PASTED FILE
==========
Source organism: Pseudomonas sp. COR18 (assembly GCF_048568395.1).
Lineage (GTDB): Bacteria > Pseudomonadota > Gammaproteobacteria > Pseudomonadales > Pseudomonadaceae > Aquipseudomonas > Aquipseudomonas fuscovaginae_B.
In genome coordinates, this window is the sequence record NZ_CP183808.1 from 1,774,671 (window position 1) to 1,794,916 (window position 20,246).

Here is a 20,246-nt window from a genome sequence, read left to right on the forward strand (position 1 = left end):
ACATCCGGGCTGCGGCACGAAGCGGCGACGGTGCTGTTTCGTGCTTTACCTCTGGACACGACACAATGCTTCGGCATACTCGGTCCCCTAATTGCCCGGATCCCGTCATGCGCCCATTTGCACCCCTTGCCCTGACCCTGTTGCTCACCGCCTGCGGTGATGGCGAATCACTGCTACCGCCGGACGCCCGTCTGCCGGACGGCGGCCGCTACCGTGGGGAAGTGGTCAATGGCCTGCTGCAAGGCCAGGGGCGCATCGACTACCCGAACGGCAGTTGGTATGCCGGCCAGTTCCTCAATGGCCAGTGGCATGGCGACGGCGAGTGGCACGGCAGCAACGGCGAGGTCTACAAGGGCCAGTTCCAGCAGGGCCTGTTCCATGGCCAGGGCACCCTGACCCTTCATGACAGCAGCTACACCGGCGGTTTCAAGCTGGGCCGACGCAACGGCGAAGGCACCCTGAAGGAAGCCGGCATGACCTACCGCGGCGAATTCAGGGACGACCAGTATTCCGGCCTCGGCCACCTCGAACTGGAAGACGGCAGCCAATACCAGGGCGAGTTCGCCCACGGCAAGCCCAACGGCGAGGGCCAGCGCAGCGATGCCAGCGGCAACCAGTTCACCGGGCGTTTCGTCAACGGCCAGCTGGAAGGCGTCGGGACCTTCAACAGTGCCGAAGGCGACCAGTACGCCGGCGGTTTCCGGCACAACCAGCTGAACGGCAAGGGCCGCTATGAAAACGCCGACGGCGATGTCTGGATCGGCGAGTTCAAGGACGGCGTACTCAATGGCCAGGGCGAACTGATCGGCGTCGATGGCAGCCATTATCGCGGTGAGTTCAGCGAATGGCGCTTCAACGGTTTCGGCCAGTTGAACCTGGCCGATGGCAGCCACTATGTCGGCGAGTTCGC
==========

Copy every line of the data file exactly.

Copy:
Source organism: Pseudomonas sp. COR18 (assembly GCF_048568395.1).
Lineage (GTDB): Bacteria > Pseudomonadota > Gammaproteobacteria > Pseudomonadales > Pseudomonadaceae > Aquipseudomonas > Aquipseudomonas fuscovaginae_B.
In genome coordinates, this window is the sequence record NZ_CP183808.1 from 1,774,671 (window position 1) to 1,794,916 (window position 20,246).

Here is a 20,246-nt window from a genome sequence, read left to right on the forward strand (position 1 = left end):
ACATCCGGGCTGCGGCACGAAGCGGCGACGGTGCTGTTTCGTGCTTTACCTCTGGACACGACACAATGCTTCGGCATACTCGGTCCCCTAATTGCCCGGATCCCGTCATGCGCCCATTTGCACCCCTTGCCCTGACCCTGTTGCTCACCGCCTGCGGTGATGGCGAATCACTGCTACCGCCGGACGCCCGTCTGCCGGACGGCGGCCGCTACCGTGGGGAAGTGGTCAATGGCCTGCTGCAAGGCCAGGGGCGCATCGACTACCCGAACGGCAGTTGGTATGCCGGCCAGTTCCTCAATGGCCAGTGGCATGGCGACGGCGAGTGGCACGGCAGCAACGGCGAGGTCTACAAGGGCCAGTTCCAGCAGGGCCTGTTCCATGGCCAGGGCACCCTGACCCTTCATGACAGCAGCTACACCGGCGGTTTCAAGCTGGGCCGACGCAACGGCGAAGGCACCCTGAAGGAAGCCGGCATGACCTACCGCGGCGAATTCAGGGACGACCAGTATTCCGGCCTCGGCCACCTCGAACTGGAAGACGGCAGCCAATACCAGGGCGAGTTCGCCCACGGCAAGCCCAACGGCGAGGGCCAGCGCAGCGATGCCAGCGGCAACCAGTTCACCGGGCGTTTCGTCAACGGCCAGCTGGAAGGCGTCGGGACCTTCAACAGTGCCGAAGGCGACCAGTACGCCGGCGGTTTCCGGCACAACCAGCTGAACGGCAAGGGCCGCTATGAAAACGCCGACGGCGATGTCTGGATCGGCGAGTTCAAGGACGGCGTACTCAATGGCCAGGGCGAACTGATCGGCGTCGATGGCAGCCATTATCGCGGTGAGTTCAGCGAATGGCGCTTCAACGGTTTCGGCCAGTTGAACCTGGCCGATGGCAGCCACTATGTCGGCGAGTTCGC